Last weekend I led worship at our worship services.  I had chosen the worship set and was singing through it and listening to God for any adjustments.  The chorus and bridge from Give Us Clean Hands kept coming to mind and I thought it might be added just in case the moment called for it. Soon after the pastor asked me if I could add in a song that he would be mentioning in the sermon.  It worked well and I figured it made more sense than my “inkling” so changed the set and added the one he mentioned.  One service went by and things seemed in line as far as song choices go but the second service there was a line in the sermon that led me back to the Give Us Clean Hands so I sang it even though I had not added the lyrics into the powerpoint.  The combination of both songs really seemed to strike a chord in that service.  I even had a woman come up to me crying and telling me specifically that BOTH of those songs were exactly what she needed in that moment.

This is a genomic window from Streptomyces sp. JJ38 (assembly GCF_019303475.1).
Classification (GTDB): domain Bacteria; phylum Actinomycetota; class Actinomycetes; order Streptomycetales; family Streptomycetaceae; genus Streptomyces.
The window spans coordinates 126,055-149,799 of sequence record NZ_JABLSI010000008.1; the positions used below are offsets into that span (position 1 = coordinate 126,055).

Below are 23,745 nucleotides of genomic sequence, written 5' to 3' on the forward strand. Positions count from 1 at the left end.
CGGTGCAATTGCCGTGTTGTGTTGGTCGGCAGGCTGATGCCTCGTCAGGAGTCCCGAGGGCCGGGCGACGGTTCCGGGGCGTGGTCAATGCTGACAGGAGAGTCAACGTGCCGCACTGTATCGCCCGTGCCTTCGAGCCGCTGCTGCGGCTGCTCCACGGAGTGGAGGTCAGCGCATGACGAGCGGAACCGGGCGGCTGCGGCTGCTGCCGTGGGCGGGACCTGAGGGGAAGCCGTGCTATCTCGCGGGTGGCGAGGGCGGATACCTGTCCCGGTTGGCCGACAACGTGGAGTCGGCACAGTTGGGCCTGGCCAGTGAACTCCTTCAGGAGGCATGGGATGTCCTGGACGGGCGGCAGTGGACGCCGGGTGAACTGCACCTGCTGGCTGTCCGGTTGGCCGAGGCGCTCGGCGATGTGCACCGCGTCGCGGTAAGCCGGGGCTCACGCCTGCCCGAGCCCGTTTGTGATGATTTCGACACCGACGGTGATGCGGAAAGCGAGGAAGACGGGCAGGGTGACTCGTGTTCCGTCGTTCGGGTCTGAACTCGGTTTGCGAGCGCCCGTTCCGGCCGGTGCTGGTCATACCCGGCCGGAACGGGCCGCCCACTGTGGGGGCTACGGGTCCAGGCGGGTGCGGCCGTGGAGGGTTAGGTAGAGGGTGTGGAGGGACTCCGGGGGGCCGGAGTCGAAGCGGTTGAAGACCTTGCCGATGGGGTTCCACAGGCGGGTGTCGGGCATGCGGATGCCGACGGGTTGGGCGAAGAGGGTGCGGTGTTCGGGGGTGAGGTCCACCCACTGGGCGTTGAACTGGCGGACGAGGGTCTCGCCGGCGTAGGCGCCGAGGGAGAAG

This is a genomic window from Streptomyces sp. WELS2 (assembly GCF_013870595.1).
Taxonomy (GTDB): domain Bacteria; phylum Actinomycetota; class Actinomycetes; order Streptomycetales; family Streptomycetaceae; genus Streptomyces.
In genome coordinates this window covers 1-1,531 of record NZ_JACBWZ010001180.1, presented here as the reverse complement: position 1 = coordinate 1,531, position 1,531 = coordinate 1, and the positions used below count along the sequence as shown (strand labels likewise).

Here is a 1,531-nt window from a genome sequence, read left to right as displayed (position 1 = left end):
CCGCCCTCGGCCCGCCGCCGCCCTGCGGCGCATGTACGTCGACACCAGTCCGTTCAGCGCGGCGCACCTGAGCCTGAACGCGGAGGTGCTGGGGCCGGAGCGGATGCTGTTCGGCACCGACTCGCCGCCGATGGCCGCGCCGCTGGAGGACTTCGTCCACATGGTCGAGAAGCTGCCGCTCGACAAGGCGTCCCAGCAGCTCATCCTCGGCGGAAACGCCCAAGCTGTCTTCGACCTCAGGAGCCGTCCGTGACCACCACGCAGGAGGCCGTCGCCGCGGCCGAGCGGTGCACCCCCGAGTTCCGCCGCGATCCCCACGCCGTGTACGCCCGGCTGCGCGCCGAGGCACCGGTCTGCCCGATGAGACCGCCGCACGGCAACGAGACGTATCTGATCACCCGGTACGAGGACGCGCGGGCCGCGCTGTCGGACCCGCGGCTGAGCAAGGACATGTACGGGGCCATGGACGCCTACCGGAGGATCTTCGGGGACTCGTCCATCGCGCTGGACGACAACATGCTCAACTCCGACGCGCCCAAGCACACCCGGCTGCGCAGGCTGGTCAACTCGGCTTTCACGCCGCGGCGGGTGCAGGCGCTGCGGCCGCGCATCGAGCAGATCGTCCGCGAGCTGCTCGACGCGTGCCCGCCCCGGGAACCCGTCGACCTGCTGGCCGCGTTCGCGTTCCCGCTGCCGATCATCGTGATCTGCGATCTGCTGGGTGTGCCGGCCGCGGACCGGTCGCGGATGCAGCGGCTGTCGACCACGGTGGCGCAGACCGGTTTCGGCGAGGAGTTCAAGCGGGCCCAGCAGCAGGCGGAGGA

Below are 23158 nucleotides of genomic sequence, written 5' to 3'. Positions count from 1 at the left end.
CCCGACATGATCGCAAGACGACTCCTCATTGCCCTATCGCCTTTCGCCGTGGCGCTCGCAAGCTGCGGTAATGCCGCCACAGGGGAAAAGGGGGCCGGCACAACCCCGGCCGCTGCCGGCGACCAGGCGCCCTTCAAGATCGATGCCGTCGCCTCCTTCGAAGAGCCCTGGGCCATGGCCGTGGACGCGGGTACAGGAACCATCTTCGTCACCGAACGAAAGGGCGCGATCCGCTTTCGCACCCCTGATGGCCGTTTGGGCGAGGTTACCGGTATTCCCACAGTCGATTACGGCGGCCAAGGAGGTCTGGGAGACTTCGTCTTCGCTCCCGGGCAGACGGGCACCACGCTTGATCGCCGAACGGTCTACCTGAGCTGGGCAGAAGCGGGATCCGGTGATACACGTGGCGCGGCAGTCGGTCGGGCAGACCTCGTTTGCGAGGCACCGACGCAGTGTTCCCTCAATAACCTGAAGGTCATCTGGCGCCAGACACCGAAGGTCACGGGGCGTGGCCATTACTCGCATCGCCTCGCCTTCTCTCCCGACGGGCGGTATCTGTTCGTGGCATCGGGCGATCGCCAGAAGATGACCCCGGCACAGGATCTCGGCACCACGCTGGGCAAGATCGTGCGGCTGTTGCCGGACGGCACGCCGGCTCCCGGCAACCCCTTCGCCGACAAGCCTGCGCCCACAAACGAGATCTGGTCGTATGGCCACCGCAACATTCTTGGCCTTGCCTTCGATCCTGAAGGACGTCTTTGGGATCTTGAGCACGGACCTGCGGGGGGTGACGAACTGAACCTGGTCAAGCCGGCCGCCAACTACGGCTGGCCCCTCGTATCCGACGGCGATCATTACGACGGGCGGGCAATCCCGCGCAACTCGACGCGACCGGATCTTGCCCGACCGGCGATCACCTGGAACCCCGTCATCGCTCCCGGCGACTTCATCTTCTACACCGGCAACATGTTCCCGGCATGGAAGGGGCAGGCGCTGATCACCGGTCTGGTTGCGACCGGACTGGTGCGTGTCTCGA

In the third service however, I added the lyrics to the powerpoint and led the song just as I did before and, oddly, it didn’t seem to have the same effect as far as I could tell.  I am sure it was beneficial for some while others felt the set went too long in both cases. It’s possible I tried to bridge over one timely moment into an untimely one!  Thankfully there is enough grace in our congregation and leadership to allow for me to make such decision.

Put Up Your Antennae.